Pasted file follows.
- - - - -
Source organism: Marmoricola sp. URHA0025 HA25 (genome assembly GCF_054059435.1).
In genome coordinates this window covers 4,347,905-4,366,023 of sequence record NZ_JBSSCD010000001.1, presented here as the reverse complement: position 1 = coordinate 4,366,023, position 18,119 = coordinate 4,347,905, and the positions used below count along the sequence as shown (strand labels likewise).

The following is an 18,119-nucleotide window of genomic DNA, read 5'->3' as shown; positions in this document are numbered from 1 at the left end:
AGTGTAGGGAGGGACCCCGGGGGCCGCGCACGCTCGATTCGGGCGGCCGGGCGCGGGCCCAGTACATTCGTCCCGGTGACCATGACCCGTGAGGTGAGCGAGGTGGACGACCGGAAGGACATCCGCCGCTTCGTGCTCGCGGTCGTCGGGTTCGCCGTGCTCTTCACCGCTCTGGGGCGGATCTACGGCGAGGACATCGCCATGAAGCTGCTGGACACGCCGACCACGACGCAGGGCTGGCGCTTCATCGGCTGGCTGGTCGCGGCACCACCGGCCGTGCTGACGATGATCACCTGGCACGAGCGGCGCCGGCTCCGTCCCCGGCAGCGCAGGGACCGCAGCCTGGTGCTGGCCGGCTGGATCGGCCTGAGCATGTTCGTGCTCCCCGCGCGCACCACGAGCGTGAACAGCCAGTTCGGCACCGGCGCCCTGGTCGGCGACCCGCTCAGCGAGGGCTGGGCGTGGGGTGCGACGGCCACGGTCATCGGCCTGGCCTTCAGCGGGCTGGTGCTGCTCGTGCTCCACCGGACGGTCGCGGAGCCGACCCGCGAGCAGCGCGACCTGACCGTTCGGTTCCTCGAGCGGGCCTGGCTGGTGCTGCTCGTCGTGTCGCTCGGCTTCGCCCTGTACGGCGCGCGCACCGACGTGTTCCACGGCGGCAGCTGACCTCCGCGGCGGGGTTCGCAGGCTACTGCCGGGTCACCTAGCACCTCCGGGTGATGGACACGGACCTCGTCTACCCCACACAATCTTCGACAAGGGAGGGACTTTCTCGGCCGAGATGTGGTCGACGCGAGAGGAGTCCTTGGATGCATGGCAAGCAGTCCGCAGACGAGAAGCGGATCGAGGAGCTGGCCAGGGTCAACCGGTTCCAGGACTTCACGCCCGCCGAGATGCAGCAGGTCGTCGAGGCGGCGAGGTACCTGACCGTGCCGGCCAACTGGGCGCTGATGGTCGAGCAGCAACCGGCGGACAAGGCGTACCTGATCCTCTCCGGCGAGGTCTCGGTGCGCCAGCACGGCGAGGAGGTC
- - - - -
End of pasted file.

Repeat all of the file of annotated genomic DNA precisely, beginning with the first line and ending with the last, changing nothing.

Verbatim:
Source organism: Marmoricola sp. URHA0025 HA25 (genome assembly GCF_054059435.1).
In genome coordinates this window covers 4,347,905-4,366,023 of sequence record NZ_JBSSCD010000001.1, presented here as the reverse complement: position 1 = coordinate 4,366,023, position 18,119 = coordinate 4,347,905, and the positions used below count along the sequence as shown (strand labels likewise).

The following is an 18,119-nucleotide window of genomic DNA, read 5'->3' as shown; positions in this document are numbered from 1 at the left end:
AGTGTAGGGAGGGACCCCGGGGGCCGCGCACGCTCGATTCGGGCGGCCGGGCGCGGGCCCAGTACATTCGTCCCGGTGACCATGACCCGTGAGGTGAGCGAGGTGGACGACCGGAAGGACATCCGCCGCTTCGTGCTCGCGGTCGTCGGGTTCGCCGTGCTCTTCACCGCTCTGGGGCGGATCTACGGCGAGGACATCGCCATGAAGCTGCTGGACACGCCGACCACGACGCAGGGCTGGCGCTTCATCGGCTGGCTGGTCGCGGCACCACCGGCCGTGCTGACGATGATCACCTGGCACGAGCGGCGCCGGCTCCGTCCCCGGCAGCGCAGGGACCGCAGCCTGGTGCTGGCCGGCTGGATCGGCCTGAGCATGTTCGTGCTCCCCGCGCGCACCACGAGCGTGAACAGCCAGTTCGGCACCGGCGCCCTGGTCGGCGACCCGCTCAGCGAGGGCTGGGCGTGGGGTGCGACGGCCACGGTCATCGGCCTGGCCTTCAGCGGGCTGGTGCTGCTCGTGCTCCACCGGACGGTCGCGGAGCCGACCCGCGAGCAGCGCGACCTGACCGTTCGGTTCCTCGAGCGGGCCTGGCTGGTGCTGCTCGTCGTGTCGCTCGGCTTCGCCCTGTACGGCGCGCGCACCGACGTGTTCCACGGCGGCAGCTGACCTCCGCGGCGGGGTTCGCAGGCTACTGCCGGGTCACCTAGCACCTCCGGGTGATGGACACGGACCTCGTCTACCCCACACAATCTTCGACAAGGGAGGGACTTTCTCGGCCGAGATGTGGTCGACGCGAGAGGAGTCCTTGGATGCATGGCAAGCAGTCCGCAGACGAGAAGCGGATCGAGGAGCTGGCCAGGGTCAACCGGTTCCAGGACTTCACGCCCGCCGAGATGCAGCAGGTCGTCGAGGCGGCGAGGTACCTGACCGTGCCGGCCAACTGGGCGCTGATGGTCGAGCAGCAACCGGCGGACAAGGCGTACCTGATCCTCTCCGGCGAGGTCTCGGTGCGCCAGCACGGCGAGGAGGTC